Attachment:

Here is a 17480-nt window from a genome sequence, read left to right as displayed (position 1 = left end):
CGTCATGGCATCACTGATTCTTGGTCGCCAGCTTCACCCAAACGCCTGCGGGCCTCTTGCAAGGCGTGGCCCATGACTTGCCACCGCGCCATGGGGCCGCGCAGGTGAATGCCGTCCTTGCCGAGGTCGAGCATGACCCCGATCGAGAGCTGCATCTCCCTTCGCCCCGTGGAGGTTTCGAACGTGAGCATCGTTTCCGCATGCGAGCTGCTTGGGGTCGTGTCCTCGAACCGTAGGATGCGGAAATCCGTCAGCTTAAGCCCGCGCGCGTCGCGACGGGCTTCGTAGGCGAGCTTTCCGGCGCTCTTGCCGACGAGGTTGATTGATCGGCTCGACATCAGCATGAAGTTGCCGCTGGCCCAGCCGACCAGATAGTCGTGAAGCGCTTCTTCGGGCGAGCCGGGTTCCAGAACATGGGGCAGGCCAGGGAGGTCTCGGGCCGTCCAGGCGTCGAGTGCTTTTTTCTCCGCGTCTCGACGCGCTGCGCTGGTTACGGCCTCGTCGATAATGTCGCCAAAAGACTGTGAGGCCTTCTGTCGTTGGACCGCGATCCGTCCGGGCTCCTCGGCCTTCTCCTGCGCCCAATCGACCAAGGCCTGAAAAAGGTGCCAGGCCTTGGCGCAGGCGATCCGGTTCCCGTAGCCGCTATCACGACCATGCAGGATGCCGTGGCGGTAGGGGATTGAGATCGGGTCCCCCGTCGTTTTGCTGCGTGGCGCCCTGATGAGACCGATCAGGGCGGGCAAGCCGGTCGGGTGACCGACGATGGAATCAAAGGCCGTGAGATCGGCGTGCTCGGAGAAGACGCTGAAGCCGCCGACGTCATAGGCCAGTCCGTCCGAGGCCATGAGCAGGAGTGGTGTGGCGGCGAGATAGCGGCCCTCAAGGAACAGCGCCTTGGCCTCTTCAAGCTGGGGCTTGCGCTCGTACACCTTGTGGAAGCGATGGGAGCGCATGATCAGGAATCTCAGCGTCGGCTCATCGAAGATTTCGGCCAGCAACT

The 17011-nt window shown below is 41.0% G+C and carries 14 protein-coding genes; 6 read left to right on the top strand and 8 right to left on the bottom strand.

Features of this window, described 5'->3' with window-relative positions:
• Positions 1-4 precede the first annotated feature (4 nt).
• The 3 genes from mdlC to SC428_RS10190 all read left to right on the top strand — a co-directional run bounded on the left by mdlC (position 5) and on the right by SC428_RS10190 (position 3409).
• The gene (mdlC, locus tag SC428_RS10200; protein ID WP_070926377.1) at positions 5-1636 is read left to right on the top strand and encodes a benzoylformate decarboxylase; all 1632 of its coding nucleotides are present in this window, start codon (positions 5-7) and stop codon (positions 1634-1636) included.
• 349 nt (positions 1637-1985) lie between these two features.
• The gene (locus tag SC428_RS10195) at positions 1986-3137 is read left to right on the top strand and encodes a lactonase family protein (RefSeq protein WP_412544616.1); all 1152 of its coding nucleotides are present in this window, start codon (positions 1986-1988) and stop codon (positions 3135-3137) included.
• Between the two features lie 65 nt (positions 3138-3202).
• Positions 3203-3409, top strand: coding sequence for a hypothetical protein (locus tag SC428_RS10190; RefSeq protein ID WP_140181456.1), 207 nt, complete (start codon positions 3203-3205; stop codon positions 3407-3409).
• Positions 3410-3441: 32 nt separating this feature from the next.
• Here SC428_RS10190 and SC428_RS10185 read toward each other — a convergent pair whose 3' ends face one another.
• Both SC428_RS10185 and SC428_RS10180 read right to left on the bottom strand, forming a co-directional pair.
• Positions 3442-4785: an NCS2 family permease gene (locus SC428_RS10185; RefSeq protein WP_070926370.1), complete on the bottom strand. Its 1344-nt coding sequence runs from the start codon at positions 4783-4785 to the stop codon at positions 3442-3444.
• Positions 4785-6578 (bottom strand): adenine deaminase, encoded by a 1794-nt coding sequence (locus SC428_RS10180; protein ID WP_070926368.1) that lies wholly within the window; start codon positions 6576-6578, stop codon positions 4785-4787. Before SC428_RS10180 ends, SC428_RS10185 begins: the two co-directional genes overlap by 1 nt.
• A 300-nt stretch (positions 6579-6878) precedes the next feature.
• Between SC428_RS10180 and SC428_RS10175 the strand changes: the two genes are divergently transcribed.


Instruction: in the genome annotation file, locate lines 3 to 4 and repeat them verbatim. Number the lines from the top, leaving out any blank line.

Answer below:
The 17011-nt window shown below is 41.0% G+C and carries 14 protein-coding genes; 6 read left to right on the top strand and 8 right to left on the bottom strand.

Features of this window, described 5'->3' with window-relative positions: